Omnibuses’ Northern but temporarily redesignated Midlands Correspondent ventured south to unfamiliar territories, to mark the end of Leyland National service in Walsall near Birmingham...Or so he thought...
Indulge Omnibuses as we pay tribute to the last major centre of Leyland National operations in the world.
Actually, this was *not* to be the last day of Leyland National operation in the Midlands. Owing to a paucity of substitutes, even after Chase
bus services are fully integrated with Arriva Midlands
tomorrow, there will continue to be up to seven LNs for as long as it takes for Arriva to tool up with newer kit - expected to be mid-May, by which time there's to be a grand auction. So, National aficionados have just a little longer to indulge their passion.
Therefore, was Arriva Midlands
being a little disingenuous in flogging the event as the last day of National running? Yes and no. It marked the end of Chase’s
colourful LN operation so, in a sense, the commemorative day was justifiable as well as worthwhile. And never again will nearly *all* services be National operated, even if there will still be Nationals out on Monday.
But, it did get a fiver off each of the 100 plus enthusiasts present *and* the prospect of more revenue from a very-last-though-slimmed-down running day, to come. Canny. Post-dereg operators really know how to operate commercially.Chase – a Brief History Chase
evolved from coach to bus operator in 1986 after winning several Staffordshire council contracts. Building on two Leyland Leopards used at the time for works services, Chase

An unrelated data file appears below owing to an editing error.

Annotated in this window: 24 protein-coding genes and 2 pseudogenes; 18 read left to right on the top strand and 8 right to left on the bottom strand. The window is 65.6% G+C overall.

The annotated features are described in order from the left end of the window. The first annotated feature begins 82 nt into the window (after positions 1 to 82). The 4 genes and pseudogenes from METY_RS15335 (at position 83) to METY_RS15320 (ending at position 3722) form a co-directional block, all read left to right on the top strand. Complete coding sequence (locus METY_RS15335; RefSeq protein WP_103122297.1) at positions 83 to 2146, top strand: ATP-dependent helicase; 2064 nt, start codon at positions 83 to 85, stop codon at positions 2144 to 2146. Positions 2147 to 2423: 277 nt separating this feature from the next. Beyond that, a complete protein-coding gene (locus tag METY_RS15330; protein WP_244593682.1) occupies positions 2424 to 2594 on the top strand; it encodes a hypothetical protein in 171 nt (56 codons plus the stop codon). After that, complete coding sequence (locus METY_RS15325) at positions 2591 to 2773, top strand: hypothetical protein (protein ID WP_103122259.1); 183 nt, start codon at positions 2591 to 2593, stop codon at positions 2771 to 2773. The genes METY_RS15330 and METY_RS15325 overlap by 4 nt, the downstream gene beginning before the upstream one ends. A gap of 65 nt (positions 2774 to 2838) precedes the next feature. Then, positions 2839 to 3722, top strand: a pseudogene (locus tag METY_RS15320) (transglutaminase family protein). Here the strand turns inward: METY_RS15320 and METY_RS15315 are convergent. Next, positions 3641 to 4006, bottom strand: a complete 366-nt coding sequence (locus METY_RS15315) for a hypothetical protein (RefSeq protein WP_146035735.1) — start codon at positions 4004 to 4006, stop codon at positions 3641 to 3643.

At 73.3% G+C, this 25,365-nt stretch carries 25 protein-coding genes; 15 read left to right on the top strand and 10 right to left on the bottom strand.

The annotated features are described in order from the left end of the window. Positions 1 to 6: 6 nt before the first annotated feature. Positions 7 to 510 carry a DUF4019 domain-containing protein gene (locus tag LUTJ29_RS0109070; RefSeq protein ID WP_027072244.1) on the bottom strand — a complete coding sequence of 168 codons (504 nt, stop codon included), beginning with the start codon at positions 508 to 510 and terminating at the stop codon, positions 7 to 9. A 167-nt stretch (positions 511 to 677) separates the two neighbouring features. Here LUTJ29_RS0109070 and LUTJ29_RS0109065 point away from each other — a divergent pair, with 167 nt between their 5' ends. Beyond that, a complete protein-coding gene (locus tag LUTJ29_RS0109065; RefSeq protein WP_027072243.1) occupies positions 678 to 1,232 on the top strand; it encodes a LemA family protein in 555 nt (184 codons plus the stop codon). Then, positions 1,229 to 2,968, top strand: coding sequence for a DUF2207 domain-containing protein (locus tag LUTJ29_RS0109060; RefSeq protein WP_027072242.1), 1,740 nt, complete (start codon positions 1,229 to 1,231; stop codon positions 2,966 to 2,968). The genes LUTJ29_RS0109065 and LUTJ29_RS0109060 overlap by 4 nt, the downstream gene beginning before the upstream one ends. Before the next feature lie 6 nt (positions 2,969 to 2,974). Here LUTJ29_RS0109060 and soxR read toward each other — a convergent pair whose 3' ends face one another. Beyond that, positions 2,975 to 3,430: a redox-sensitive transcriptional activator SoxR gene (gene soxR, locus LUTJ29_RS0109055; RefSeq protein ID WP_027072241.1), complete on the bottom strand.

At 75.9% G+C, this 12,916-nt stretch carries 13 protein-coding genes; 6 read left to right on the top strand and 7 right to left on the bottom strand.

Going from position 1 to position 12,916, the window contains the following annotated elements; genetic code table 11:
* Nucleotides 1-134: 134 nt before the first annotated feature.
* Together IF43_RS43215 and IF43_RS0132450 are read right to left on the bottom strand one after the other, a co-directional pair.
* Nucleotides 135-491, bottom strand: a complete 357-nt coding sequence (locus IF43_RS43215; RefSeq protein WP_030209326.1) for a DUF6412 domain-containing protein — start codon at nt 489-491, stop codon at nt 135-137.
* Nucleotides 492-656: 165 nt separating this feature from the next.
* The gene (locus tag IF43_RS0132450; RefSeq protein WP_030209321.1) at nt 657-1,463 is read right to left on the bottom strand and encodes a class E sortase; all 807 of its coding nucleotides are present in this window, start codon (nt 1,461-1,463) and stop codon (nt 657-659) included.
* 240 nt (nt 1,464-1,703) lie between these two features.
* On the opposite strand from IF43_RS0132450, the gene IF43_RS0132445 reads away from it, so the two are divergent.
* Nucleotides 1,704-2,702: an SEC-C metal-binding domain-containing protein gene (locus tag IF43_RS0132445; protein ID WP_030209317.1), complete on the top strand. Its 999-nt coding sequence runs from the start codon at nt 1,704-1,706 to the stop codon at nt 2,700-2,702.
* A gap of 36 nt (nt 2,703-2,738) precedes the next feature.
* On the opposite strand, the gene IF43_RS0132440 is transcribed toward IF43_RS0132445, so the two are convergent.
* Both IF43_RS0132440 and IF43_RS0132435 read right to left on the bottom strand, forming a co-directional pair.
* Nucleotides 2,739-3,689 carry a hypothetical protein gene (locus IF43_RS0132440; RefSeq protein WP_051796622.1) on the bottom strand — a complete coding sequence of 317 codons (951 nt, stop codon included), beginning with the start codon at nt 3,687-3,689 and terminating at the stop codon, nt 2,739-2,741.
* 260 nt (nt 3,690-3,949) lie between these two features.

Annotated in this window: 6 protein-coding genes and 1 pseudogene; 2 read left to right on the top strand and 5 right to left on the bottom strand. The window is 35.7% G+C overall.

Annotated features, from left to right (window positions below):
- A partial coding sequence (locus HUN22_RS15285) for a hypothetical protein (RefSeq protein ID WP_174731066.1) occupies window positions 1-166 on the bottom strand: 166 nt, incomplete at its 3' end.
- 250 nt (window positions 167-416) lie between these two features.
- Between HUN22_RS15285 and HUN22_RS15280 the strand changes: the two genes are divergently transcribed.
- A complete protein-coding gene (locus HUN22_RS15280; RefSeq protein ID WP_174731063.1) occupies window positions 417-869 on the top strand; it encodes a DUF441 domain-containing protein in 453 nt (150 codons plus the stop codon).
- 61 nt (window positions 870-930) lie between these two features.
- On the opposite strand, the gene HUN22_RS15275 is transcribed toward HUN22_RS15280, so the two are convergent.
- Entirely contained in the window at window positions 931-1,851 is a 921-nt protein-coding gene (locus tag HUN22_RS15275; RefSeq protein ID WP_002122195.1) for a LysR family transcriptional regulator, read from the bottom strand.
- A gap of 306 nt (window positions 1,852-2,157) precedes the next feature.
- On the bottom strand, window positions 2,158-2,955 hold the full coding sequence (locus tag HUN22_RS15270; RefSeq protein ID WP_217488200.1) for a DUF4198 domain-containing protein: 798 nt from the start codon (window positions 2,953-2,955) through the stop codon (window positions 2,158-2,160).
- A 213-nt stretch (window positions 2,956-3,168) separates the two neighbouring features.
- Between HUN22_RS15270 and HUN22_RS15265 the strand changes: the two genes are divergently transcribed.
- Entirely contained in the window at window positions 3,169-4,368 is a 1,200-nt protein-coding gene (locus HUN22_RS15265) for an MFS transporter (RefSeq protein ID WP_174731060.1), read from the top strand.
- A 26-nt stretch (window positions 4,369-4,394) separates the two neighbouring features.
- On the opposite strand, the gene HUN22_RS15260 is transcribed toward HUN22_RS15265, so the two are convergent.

acquired three Bristol REs in 1986. These were joined by five Leopards, interestingly all in Midland Red
or local Chaserider livery.
Then the Nationals began to arrive, during a period of bus service expansion for Chase. The first two were ex-Greater Manchester
, in orange. Others to arrive also operated initially in the livery in which they were acquired rather than the fleet blue and cream, till the adoption of Manchester’s orange, brown and white as standard. For the next ten years, Chase then standardised on second hand Nationals, though interestingly the last 1997 purchase only saw service from 1999.
At its height, Chase
operated a mixed coach and bus fleet of some 70 vehicles, though Nationals were the largest single vehicle type. Chase
ran down its coaching side and, indeed, withdrew from private hires in 2006. In latter years, there was also a slimming down of local services. Of the 29 vehicles owned by Chase
, only two were Darts and one a DAF/Ikarus.Walsall – a Heritage Haven?
Enthusiasts may have flocked to Walsall to savour a last ride on a Leyland National but, surprisingly, there was more to see than expected.
You always get the impression that National Express’ Travel West Midlands
has an up-to-date fleet, including low floor double decks and a sizeable articulated bus fleet. Walsall was different. Here, there was still the opportunity to view and ride upon nearly 50 MCW Metrobus MkIIs as ordered originally by West Midlands PTE